1 – Remembering names. We sing, “Amazing grace, how sweet the sound!” But, Dale Carnegie wrote that the sweetest sound to a person’s ears in any language is the sound of one’s own name. I cannot count the number of times someone told me that the reason they chose a church home was because the pastor remembered their name. Great sermons, a visible faith in God, compassionate pastoral presence and strong leadership are often skills pastors practice tirelessly… but all of that can maddeningly be undone if you call Bob the wrong name. At times, I have bought into the cop-out that “I am not good at names,” but such memory is a discipline that can be learned. Unlike many organizations, churches often have glossy pictorial directories that can serve as study material. Most churches have a “hand-shake ritual” at the end of every service where the pressure is on to remember the name and the pertinent details of someone’s present situation. It’s easy to say, “Hey you! There you are!”
But, the best pastors I know don’t trust their memory as much as they do ink. So, they write down names and things that were shared immediately following any pastoral encounter, from the receiving line to community meetings. God has “called us by name.” We use people’s full names in their baptism to signify their engrafting into the community of faith. Names matter.
2 – Silencing their devices. What is pastoral etiquette with the use of Ipads and smartphones? I am glad that most pastors I know do not have a bluetooth device blinking on their ear like God’s secret-service agent. But, it is often hard to discern which needs are more important: the ding from an email that might be from someone who has been rushed to the hospital (though it is more likely an ad from a Christian publishing house) or the people in a meeting around us? Is that call coming in from an unknown number notification that the church building is on fire? Or is it someone wanting to talk through summer Sunday school – in five months? It’s hard to put down the device, especially in meetings when “the motion before us ” seems to be moving forward…. in very …. slow… motion.
The most impressive pastors I know pay attention. They are present. They equip people to care for others in their absence and know how to be reached in an emergency. They are humble enough to know emergencies requiring their presence are not everyday occurrences, and they are healthy enough not to stir up a culture of emergencies around them. If they are expecting a call from someone, they let folks around them know ahead of time, which is a way of saying, “I respect the time we have together greatly.” There is a phrase, “You may not remember what a person said, but you remember how they made you feel.” These pastors are disciplined about “away messages” when they are unable to respond to emails or phone calls. And when another person is talking, they offer the gift of undivided attention. This is the new terrain, even wilderness, of ministry in the digital age: learning how to be present with those who are physically present, and learning how to be present through tools like smartphones, email and Facebook.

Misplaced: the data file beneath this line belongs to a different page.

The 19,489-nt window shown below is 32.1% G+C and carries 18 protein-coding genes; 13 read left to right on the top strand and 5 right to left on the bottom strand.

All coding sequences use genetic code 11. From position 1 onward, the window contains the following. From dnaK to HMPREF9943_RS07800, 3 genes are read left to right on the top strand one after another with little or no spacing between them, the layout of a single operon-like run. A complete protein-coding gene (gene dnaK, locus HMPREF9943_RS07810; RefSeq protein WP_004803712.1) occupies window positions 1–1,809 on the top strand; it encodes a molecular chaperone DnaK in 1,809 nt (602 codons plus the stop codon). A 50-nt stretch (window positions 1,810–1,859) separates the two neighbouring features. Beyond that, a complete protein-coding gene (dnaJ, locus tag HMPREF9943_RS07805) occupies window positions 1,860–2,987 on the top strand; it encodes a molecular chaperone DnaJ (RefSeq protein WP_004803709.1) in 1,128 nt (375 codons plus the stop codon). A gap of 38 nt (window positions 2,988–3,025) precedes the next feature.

3 – Not waiting to be asked. That was part of the refrain from the NEXT Church conference in Minneapolis held in early April. We are the ones we have been waiting for. Step up. Step out. Have a creative idea for worship? Try it. If it is a flop, there is learning. If it is a hit, great! Don’t get wedded to it. If you are called to a community, ordained or not, spend time there. Cultivate relationships there. As Jeremiah said, “Seek the welfare of the city [where you are,] for in its welfare you will find your welfare.”
The pastors who are thriving are seeking out ways to serve their communities without waiting for the perfect call to materialize on the Church Leadership Connection website or for a call from a presbytery nominating committee. They are setting up individual meetings with people in the church and the community around them to find out where holy movement is taking place, rather than waiting by the phone for an emergency (see #2) or checking the mail for a printed invitation. They don’t shy away from writing op-eds or weighing in when key conversations are happening outside the narthex, on Twitter or at the town council meeting. They know the police chief and the funeral home director before the crisis strikes. They no longer assume that they deserve authority by virtue of their position, but rather engage the contested space that is our culture with creativity, energy, imagination, and lots of love.
The phrase “highly effective” rings a little corporate, and Stephen Covey had seven in his list of habits of highly effective people, and this is only three. But ministry is about making a meaningful difference in the lives of people and being faithful to the God we serve. What habits would you add to this list?
Becca Messman is the associate pastor at Trinity Presbyterian Church in Herndon, Virginia. She leads “Lunch for the Soul” – a ministry with Hispanic day laborers. Her other passions are preaching and offering pastoral prayers, leading retreats, energizing church leaders to serve the community around them, youth and young adult ministry, and cultivating the “fear and trembling” holy journey of parenting. She lives in Arlington, Virginia with her husband Dave, her two young children, and her dog Luna.